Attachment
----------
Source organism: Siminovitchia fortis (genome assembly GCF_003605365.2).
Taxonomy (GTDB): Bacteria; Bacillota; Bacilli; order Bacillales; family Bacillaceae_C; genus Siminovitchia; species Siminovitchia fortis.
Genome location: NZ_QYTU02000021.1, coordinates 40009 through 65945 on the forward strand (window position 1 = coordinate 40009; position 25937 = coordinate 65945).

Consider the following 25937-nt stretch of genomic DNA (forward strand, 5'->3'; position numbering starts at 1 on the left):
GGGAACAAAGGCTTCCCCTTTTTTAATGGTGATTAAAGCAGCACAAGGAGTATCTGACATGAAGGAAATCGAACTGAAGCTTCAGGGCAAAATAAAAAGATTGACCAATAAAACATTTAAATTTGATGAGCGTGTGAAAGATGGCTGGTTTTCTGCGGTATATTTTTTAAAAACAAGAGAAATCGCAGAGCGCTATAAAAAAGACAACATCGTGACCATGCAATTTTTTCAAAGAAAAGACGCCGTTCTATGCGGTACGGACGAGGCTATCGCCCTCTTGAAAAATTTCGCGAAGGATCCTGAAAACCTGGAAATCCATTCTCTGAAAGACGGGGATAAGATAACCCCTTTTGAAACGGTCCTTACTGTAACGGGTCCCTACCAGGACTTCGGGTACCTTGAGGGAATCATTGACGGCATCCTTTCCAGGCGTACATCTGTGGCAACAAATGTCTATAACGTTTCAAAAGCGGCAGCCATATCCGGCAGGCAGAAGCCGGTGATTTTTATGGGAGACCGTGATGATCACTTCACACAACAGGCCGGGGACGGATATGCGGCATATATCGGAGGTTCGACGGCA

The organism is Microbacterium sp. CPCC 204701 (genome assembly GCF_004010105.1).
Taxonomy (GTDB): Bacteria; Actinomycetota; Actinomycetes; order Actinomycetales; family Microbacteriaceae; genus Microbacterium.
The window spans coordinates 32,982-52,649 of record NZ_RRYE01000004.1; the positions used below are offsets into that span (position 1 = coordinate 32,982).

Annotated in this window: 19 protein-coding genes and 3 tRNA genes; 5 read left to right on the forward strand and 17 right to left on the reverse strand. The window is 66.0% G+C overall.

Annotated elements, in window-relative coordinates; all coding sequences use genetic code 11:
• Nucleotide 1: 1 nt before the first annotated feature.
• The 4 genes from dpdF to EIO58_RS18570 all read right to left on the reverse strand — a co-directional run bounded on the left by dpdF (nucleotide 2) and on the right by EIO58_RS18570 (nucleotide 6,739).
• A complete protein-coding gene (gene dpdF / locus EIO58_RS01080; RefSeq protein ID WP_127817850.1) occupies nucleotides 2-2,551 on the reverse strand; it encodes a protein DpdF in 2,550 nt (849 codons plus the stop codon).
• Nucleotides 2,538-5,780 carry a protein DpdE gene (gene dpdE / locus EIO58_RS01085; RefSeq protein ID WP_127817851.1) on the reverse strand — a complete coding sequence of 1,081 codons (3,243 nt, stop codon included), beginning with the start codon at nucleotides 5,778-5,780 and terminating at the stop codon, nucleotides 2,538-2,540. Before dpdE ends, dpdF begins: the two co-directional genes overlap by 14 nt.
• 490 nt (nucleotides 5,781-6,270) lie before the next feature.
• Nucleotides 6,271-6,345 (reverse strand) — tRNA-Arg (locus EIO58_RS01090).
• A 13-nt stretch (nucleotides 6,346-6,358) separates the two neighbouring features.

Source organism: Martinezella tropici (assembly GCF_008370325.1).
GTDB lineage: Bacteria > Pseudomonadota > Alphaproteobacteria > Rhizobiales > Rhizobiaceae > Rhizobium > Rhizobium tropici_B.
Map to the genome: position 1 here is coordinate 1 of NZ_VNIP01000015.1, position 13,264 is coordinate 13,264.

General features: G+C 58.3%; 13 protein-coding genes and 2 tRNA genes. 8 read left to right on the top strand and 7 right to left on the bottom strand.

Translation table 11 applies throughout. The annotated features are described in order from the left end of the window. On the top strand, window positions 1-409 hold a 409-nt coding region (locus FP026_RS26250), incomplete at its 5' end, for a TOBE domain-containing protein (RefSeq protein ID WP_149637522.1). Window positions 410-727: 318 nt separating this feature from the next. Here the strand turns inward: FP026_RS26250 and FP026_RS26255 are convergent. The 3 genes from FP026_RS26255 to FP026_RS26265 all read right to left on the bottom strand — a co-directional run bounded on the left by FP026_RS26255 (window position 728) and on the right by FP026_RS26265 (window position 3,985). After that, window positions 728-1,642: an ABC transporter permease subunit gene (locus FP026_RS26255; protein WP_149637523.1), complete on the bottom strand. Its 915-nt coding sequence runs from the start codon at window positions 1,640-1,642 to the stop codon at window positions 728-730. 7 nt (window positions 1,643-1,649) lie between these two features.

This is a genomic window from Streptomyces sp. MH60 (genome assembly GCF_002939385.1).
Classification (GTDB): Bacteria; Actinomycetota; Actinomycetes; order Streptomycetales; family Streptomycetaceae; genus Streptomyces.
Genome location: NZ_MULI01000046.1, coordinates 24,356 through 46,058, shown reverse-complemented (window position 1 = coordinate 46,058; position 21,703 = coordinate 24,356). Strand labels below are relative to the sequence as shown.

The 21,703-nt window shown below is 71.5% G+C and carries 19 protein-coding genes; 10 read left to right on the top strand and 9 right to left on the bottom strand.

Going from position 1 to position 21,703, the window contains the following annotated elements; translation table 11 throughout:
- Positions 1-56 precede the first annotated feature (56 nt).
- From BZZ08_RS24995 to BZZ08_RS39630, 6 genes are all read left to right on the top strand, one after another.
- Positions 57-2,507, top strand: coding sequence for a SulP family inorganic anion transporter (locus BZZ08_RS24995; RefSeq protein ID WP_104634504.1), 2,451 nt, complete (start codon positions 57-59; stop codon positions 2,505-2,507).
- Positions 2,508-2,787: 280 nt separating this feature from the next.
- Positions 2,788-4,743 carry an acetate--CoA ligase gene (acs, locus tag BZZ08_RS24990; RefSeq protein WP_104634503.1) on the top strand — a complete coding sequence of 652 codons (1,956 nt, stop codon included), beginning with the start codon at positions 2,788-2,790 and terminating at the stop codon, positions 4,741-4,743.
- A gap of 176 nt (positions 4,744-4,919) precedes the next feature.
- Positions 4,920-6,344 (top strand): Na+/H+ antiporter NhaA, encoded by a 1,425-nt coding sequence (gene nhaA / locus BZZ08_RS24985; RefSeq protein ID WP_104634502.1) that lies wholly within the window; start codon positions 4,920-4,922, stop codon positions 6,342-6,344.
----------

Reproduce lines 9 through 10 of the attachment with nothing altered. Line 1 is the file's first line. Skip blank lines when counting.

Annotated in this window: 19 protein-coding genes and 3 tRNA genes; 5 read left to right on the forward strand and 17 right to left on the reverse strand. The window is 66.0% G+C overall.

Annotated elements, in window-relative coordinates; all coding sequences use genetic code 11: